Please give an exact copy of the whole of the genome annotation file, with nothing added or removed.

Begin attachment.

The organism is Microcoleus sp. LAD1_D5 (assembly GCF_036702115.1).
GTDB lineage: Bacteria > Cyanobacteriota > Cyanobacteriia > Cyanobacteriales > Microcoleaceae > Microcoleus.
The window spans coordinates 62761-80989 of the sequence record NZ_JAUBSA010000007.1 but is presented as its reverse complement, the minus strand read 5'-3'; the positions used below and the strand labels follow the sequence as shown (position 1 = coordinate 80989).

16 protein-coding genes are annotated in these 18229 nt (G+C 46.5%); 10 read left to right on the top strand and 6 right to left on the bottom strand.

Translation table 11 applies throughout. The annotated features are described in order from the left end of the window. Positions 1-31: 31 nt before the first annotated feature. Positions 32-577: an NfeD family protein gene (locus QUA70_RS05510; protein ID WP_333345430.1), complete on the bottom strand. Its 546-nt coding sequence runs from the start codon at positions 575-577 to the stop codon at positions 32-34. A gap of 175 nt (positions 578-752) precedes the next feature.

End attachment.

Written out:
The organism is Microcoleus sp. LAD1_D5 (assembly GCF_036702115.1).
GTDB lineage: Bacteria > Cyanobacteriota > Cyanobacteriia > Cyanobacteriales > Microcoleaceae > Microcoleus.
The window spans coordinates 62761-80989 of the sequence record NZ_JAUBSA010000007.1 but is presented as its reverse complement, the minus strand read 5'-3'; the positions used below and the strand labels follow the sequence as shown (position 1 = coordinate 80989).

16 protein-coding genes are annotated in these 18229 nt (G+C 46.5%); 10 read left to right on the top strand and 6 right to left on the bottom strand.

Translation table 11 applies throughout. The annotated features are described in order from the left end of the window. Positions 1-31: 31 nt before the first annotated feature. Positions 32-577: an NfeD family protein gene (locus QUA70_RS05510; protein ID WP_333345430.1), complete on the bottom strand. Its 546-nt coding sequence runs from the start codon at positions 575-577 to the stop codon at positions 32-34. A gap of 175 nt (positions 578-752) precedes the next feature.